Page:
Blogs » Quixotic Quicksand » The Great Soda Migration


All of this talk on the Loon’s blog about prescription drugs inspired me to reflect upon one of my obligatory visits to Nuevo Progreso, Mexico, for affordable medication.

Upon venturing across the border, one thing I observed almost instantly was the taste of the Mexican sodas. The diet sodas, called Coca-Cola Light and Pepsi Light, tasted refreshingly better than the swill being sold in the U.S. These drinks didn’t have the pernicious and obtrusive bite that is present in many of the aspartame-sweetened American drinks.

However, being the wary diabetic that I am, I immediately checked the label on the Mexican soda after I took my very first sip. I wanted to ensure that there was not any sugar hidden among the ingredients…Nope. No sugar. In fact, most of the ingredients were the same ones used in American sodas. The aspartame was present but unnoticeable.

This disparity bothered me so much that I decided to email Coca-Cola in January 2004 to ask them why Americans were getting the short end of the diet drink stick. Here is their reply, verbatim:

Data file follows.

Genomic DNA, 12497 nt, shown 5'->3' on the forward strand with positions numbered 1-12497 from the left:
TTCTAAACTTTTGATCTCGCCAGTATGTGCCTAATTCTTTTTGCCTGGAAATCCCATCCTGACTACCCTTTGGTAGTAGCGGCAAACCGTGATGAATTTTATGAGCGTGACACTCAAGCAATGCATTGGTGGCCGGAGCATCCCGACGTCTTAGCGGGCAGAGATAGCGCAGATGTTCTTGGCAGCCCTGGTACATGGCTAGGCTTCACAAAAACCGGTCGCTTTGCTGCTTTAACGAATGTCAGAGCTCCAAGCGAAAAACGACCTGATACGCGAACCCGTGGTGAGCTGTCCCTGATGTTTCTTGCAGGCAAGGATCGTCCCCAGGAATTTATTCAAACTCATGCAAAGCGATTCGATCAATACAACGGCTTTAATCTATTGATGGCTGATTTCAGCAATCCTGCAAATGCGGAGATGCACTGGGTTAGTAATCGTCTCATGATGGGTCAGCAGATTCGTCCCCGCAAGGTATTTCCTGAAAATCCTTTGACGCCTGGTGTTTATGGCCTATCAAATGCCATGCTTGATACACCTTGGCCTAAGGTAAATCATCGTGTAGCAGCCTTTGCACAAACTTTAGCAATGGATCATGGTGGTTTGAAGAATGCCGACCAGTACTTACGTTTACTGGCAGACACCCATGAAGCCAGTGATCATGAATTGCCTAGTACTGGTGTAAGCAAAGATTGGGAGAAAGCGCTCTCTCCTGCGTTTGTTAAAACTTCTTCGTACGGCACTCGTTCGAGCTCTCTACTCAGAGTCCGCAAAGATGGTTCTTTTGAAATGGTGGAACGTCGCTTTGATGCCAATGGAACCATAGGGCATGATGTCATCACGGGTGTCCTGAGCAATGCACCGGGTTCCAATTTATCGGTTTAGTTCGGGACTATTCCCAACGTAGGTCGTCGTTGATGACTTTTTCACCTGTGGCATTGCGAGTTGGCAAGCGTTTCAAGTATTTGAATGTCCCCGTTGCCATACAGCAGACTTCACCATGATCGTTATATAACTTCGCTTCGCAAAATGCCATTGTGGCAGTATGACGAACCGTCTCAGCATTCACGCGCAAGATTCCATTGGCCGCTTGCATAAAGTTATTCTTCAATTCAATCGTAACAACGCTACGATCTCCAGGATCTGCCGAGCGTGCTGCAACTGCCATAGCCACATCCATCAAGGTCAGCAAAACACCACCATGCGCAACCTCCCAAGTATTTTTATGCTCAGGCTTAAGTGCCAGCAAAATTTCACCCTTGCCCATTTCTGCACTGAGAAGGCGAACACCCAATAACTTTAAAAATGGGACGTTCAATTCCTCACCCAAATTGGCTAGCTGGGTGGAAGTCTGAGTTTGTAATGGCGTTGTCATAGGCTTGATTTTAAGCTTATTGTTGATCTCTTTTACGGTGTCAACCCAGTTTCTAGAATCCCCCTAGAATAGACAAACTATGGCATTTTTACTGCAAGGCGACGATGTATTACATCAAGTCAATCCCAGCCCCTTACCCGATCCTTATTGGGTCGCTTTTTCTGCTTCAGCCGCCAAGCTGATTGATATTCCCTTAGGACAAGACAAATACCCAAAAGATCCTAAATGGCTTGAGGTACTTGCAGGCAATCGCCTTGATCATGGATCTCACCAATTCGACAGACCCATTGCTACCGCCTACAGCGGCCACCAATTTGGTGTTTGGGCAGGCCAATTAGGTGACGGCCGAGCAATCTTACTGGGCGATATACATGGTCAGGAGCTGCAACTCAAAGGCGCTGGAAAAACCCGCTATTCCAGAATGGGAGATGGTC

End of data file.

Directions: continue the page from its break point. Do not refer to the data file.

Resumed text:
Thank you for contacting The Coca-Cola Company, Ms. T. We
appreciate your interest in our brands.

Coke light and diet Coke are both low-calorie soft drinks, and we offer
diet products for the segment of the population that prefers
low-calorie carbonated beverages.

In certain countries, the word "diet" is not used to describe
low-calorie foods and beverages. In these countries, we offer Coke light. The
sweetener blend used for Coke light is formulated for each country
based on consumer preference.

We hope this clears up any confusion regarding these products. Please
let us know if you have any questions in the future.

The Coca-Cola Company
Industry and Consumer Affairs

Hmmm…I don't exactly remember getting asked what my "consumer preference" was. Was that a question on the 2000 U.S. Census? Perhaps the people in the soda industry who make such decisions about taste do not even drink diet sodas. If that be the case, then they probably don’t care what we drink as long as it sells.

But I digress. Flash forward to 2005. Americans stores are now stocked with Coke Zero and Diet Coke with Splenda, both of which I think taste much better than Diet Coke. In fact, Coke Zero tastes suspiciously similar to Mexico’s Coca-Cola Light. I also hear that new and improved (if those two conditions can indeed exist together) Diet Pepsi products are now available in the northern half of the U.S.

Coincidence? Maybe. But maybe it was my inquiry that made the difference. Maybe I’m the one who’s responsible for liberating the taste buds of diet soda drinkers nationwide!

So there you go. If you like the new sodas, then you can thank me personally the next time you see me. If you don’t like the new sodas, well…Sorry…There’s still plenty of plain ole Diet Coke left for you.